UPDATE 4-SNB won't exclude anything to cap soaring franc

Wed Aug 10, 2011 1:41pm EDT

 * SNB signals fx swap moves; further steps if needed
 * Says Swiss franc 'massively overvalued'
 * Franc jumped 5 pct on Tuesday to close to euro parity
 * Analysts sees more franc gains even if SNB intervenes
 * Moot possible capital controls, negative interest rates

 (Adds Jordan, Danthine interviews)	
 By Emma Thomasson	
 ZURICH, Aug 10 (Reuters) - The Swiss National Bank is
looking at all options as it faces rising pressure to take
drastic action to bring down a soaring franc, after its steps so
far have largely failed to dampen demand from safe-haven
investors.	
 To counter what it called a "massive overvaluation", the
Swiss National Bank (SNB) said on Wednesday it would flood the
market with even more francs, including by conducting foreign
exchange swap transactions, in a bid to make holding the
currency less attractive.	
 It threatened further measures if necessary, stopping short
of direct intervention for now after it ran up record losses in
currency market forays last year, prompting calls for SNB
Chairman Philipp Hildebrand to resign.	
 But market players said even renewed intervention would
probably only cap gains in the short term. Extraordinary
measures such as some kind of capital controls or negative
interest rates would be needed to reverse the franc's rally,
which is making Swiss exports less competitive.	
 When asked about these, SNB Board Member Jean-Pierre
Danthine told the newspaper Le Temps: "Nothing is excluded."	
 "Among the measures mentioned in the press in recent days,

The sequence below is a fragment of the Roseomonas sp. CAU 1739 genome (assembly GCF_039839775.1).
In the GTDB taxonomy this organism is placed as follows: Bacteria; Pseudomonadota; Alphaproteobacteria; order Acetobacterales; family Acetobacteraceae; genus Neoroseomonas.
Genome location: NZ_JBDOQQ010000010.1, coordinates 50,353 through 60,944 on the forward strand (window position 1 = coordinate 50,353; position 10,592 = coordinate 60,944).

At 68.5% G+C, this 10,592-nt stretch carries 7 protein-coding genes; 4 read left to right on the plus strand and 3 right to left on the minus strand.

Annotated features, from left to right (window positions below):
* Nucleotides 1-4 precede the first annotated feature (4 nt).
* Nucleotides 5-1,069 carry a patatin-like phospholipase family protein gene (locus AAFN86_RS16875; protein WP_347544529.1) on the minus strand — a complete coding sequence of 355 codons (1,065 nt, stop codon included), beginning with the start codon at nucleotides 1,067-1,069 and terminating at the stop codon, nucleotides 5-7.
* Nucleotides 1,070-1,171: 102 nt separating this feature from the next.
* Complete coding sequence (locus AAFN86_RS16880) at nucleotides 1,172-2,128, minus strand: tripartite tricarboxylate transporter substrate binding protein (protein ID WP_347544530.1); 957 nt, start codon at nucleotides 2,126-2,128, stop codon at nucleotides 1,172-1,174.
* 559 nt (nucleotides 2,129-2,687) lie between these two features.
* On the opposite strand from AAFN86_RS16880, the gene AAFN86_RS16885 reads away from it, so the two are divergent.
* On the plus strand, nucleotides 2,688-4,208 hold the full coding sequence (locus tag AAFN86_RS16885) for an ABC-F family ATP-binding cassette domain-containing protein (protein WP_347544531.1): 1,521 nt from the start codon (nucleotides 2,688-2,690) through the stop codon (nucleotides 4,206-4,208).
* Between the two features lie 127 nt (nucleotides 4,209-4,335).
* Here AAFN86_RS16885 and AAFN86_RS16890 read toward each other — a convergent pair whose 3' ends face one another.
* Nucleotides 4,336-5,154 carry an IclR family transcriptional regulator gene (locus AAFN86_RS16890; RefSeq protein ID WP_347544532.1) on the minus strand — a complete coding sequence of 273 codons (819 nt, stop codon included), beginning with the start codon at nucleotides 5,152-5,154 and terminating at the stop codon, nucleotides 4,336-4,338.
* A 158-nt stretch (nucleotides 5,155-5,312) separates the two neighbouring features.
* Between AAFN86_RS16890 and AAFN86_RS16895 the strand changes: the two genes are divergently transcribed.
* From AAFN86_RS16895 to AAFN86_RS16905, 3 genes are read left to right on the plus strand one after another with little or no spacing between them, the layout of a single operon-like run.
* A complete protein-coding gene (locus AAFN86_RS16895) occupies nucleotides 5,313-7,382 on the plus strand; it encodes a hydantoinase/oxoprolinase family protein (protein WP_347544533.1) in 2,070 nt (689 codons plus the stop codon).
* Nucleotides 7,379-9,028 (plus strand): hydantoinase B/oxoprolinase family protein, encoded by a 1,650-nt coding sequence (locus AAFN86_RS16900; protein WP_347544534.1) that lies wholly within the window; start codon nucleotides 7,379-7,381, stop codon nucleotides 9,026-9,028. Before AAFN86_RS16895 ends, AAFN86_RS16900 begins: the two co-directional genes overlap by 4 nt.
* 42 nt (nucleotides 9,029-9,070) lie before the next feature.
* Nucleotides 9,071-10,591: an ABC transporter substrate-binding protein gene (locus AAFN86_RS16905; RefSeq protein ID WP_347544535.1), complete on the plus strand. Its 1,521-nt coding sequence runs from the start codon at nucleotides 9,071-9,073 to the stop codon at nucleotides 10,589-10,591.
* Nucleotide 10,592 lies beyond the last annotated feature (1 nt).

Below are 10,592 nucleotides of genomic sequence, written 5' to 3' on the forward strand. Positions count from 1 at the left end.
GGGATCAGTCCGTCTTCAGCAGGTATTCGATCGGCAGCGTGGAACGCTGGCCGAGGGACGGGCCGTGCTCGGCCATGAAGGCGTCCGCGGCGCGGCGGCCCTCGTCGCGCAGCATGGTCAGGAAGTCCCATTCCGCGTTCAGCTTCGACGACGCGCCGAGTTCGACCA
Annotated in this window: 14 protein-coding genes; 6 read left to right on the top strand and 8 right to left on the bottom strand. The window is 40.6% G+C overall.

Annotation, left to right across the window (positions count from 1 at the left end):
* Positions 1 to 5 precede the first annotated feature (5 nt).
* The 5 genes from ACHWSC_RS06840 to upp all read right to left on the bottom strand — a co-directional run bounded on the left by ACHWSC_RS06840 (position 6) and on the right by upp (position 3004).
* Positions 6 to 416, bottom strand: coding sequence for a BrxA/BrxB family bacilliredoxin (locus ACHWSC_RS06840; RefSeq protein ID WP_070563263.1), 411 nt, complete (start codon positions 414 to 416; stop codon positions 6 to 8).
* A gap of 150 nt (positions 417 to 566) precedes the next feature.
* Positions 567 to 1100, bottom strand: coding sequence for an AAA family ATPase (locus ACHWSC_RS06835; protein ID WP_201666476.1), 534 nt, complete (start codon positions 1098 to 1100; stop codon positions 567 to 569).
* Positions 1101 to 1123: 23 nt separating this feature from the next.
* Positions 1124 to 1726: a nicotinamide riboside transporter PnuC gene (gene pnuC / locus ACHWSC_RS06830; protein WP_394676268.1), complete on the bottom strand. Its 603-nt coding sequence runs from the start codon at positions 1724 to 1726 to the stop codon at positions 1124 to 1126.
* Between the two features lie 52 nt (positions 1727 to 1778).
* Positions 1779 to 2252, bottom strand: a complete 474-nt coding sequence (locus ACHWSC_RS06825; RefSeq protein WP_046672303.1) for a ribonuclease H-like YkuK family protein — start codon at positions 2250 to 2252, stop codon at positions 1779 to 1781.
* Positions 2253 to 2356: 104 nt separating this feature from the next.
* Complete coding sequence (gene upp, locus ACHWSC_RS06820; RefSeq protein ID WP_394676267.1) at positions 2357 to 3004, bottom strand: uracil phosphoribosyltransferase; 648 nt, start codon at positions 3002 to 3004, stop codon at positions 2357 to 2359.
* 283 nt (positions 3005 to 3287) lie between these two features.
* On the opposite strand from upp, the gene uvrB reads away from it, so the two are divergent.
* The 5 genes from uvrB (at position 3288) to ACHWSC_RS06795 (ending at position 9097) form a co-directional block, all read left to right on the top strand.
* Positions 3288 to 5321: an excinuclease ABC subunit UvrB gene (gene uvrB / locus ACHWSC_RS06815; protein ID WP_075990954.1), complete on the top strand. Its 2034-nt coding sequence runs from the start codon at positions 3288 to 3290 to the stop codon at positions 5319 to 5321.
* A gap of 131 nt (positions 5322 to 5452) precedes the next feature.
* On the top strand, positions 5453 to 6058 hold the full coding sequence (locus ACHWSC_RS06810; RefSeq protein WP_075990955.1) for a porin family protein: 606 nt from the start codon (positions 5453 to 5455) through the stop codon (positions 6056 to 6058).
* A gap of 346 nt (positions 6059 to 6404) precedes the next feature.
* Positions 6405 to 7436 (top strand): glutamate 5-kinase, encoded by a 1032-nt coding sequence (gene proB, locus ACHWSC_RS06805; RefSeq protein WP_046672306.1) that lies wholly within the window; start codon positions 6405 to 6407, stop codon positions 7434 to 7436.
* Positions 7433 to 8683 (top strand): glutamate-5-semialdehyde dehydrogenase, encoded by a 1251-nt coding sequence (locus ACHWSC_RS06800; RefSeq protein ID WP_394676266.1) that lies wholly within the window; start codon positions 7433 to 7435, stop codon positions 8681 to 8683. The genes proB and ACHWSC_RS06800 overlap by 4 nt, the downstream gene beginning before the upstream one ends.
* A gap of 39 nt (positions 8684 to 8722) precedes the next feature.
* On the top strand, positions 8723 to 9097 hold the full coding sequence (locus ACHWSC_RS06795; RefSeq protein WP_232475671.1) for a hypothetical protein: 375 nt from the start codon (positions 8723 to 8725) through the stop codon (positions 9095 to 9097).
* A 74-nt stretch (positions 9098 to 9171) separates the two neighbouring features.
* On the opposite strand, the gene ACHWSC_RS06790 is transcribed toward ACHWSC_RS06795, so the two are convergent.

one must admit that some are more practicable than others," he
said, explaining that some lacked a legal basis, while others
would be easy to circumvent or would lead to negative
second-round effects. 	
 Just a week ago the SNB announced a shock cut in interest
rates to close to zero, but that prompted only a brief pause in
the franc's climb, which has accelerated as global stock markets
tumbled in recent days. 	
 On Tuesday, the franc soared more than 5 percent against
both the dollar and euro in its biggest one-day percentage move
ever against both currencies amid a market rout. 	
 It dipped on Wednesday after the SNB announcement, but soon
resumed its climb against the euro , trading up 0.6
percent at 1.0335 at 1749 GMT. Against the dollar it
traded up nearly a percent at 0.7293.	
 "With liquidity already ample in Switzerland, the Swiss
authorities could be doing little more than pushing on a
string," said Rabobank currency strategist Jane Foley. "The
outlook for the euro-Swiss franc lies largely in the hands of
the euro zone politicians rather than the Swiss authorities."	
 In a sign of how strong demand for Swiss francs is, Swiss
interest rate futures crossed the 100.0 mark for the first time
ever, Reuters data indicated. <0#FES:> 	
 "We are not aware of any previous case in any major
industrial country where three-month interbank rates or rate
futures have priced in negative rates," Michael Saunders at Citi
said.	
	
 Investors have flocked into safe-haven assets like the